In light of World Sleep Day, experts highlight the importance of good quality sleep and preventing sleep deprivation. These recommendations follow research results, from Bupa Cromwell Hospital, which revealed that only 19 percent of Egypt residents are getting the recommended eight hours of sleep, or more, each night.
According to research commissioned by Bupa Global, a leading provider of international health insurance worldwide, 53 percent of Egypt residents get 1-2 nights of poor sleep per week, with 12 percent of respondents reporting less than 5 hours of sleep each night. Research shows that almost a quarter, or 23 percent, of Egypt residents claim that poor quality of sleep is a result of work related stress, with 30 percent stating Saturday, the night before the first working day of the week, is the night when they get the worst sleep. The research was conducted by YouGov omnibus survey with a sample size of 1004 during the period between February and March 2017.
Dr. Fiona McAndrew, general practitioner, and Ana Noia, senior clinical physiologist in the field of Neurophysiology and Sleep at the London based hospital, advise Egypt residents to address sleep related issues to help prevent risks associated with lack of sleep in the future.
Dr. McAndrew, who refers to lack of sleep as one of the most common conditions seen by GPs, highlights the importance for people to monitor their sleep and be aware of the impact of lack of sleep on their health.
“Insomnia affects about a third of the global population at some point in their lifetime. Most adults need between seven to nine hours of sleep a night, but many people experience difficulty falling asleep, trouble staying asleep, frequent waking, early morning waking and difficulty getting back to sleep,” Dr McAndrew said.
He added that “Sleep is just as important for your health as diet and exercise. Sleep is vital to maintaining normal levels of cognitive skills, motivation, physical and mental health. People who do not sleep well often have complaints of memory and attention problems as well as general fatigue and lack of energy. Lack of sleep can also lead to immune deficiency and increased risk of cardiovascular problems.”
Karim Idilby, general manager for Bupa Global in Africa, India and the Middle East, stated that “Our research on sleep and wellness indicates that customers recognise some of the drivers of poor sleep and are looking for solutions to improve their overall wellbeing. A vital element of maintaining good health is working with a leading provider of international health insurance that encourages wellness and gives customers access to expert advice to address any health concerns wherever they are around the world.”
Sleep plays a vital role in ‘filing away’ memories in the brain, improving a person’s ability to learn, regulating metabolism and reducing mental fatigue. Sleeping habits can impact your appetite and weight negatively, and make you more susceptible to work accidents and longer reaction times when driving.
Tips for better sleep:
• Don’t exercise close to bed time: Exercise is a good way to exhaust your body and mind in a positive way. Just avoid doing any vigorous exercise three to four hours before bed. It elevates adrenaline levels and heart rate, which will make your falling asleep harder.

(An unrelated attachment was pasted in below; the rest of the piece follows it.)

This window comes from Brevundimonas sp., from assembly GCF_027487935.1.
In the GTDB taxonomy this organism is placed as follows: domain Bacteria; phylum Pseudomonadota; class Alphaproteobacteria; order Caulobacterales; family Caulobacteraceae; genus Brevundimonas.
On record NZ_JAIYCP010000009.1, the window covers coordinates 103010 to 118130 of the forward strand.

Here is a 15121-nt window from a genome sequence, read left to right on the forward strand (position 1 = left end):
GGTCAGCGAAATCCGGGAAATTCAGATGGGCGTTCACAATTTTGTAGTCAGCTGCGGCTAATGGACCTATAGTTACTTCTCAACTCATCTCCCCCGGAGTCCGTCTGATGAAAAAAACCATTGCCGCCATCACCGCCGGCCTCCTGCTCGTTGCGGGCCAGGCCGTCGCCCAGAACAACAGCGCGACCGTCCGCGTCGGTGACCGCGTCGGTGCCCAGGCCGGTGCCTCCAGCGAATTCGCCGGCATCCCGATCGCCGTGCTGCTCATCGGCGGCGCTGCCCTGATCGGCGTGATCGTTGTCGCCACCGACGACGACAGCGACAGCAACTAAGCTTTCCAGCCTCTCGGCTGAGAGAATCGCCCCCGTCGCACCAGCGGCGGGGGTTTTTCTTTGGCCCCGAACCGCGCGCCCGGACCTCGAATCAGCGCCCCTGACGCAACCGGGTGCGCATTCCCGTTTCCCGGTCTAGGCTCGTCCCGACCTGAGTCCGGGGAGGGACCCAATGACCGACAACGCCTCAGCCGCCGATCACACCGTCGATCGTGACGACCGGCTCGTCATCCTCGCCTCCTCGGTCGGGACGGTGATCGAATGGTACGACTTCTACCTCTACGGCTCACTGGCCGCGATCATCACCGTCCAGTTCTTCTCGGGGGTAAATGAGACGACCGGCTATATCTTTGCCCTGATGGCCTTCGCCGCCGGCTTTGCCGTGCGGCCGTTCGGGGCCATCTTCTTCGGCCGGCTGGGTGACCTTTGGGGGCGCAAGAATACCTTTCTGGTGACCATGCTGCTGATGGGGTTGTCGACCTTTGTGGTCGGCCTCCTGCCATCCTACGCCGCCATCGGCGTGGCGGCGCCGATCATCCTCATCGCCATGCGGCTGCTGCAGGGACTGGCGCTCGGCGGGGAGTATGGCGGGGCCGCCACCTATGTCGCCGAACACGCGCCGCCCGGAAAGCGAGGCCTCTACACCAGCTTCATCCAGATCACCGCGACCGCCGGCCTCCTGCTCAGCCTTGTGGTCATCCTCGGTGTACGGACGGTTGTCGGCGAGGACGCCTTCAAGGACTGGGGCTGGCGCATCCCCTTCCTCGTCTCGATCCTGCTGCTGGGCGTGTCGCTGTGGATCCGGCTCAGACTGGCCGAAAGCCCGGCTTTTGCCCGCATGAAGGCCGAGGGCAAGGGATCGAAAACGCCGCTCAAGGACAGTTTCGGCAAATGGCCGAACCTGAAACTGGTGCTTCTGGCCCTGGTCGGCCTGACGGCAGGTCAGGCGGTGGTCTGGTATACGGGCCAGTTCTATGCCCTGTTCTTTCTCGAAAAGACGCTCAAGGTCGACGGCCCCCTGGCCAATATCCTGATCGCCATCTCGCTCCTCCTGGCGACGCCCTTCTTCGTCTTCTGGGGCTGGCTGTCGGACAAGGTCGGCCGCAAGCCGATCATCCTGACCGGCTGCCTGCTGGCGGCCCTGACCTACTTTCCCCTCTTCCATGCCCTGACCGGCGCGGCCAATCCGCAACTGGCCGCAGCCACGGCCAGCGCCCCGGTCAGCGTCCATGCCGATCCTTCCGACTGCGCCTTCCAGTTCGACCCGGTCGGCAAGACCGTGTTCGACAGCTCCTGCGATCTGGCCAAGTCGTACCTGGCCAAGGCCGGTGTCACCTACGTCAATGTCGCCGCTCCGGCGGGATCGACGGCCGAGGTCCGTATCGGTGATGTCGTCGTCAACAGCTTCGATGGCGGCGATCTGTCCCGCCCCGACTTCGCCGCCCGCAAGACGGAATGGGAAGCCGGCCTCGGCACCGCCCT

• Bye-bye technology: The blue light emitted by phones, tablets and TVs stops your body from producing the hormone melatonin, which is essential for good sleep. If you do not switch off your phone before going to bed, putting it on silent and on “night shift” (mode in which the colours of your display are shifted to the warmer end of the colour spectrum) can help you get better sleep.
• Temperature: The environment of the bedroom you sleep in plays a role in your sleep. Your bedroom needs to be cool and dark, as light and warmth slow the production of melatonin, our sleep hormone.
• 20 minute rule: If you are struggling to sleep, do not stay in bed tossing and turning. You will only get yourself frustrated and anxious, which will make it relaxing harder. If after 20 minutes you are still awake, get up and do something ‘boring’ or relaxing, such as reading or ironing, for 20 minutes then go back to bed.
• Regular bed time: A stable bedtime routine helps the heart filter out stress hormones, as well as hormones related to satiety and hunger.
• Limited nap time: Limit your nap to 45 minutes or less, especially if you need to do something when you wake up. Otherwise you might drift into REM sleep. Waking up from that stage results in sleep inertia, that grogginess and disorientation that can last for 30 minutes to an hour or more.
• Stop the caffeine: Avoid caffeine for up to 6 hours before bedtime. The effect of caffeine on sleep depends on the amount ingested throughout the day, not just at bedtime. Caffeine consumption can cause extended sleep latency, shorter total sleep time, worsening of the overall quality of sleep and shortening of deep sleep.
There are four stages of sleep. The first phase is called non-rapid eye movement (NREM). This is where most of sleeping time is spent. This phase has three different stages: N1, corresponds to feeling sleepy, N2 is a light stage of sleep, where one can easily be woken up and N3 is a period of deep sleep. The second phase is rapid eye movement sleep (REM), during which one tends to dream.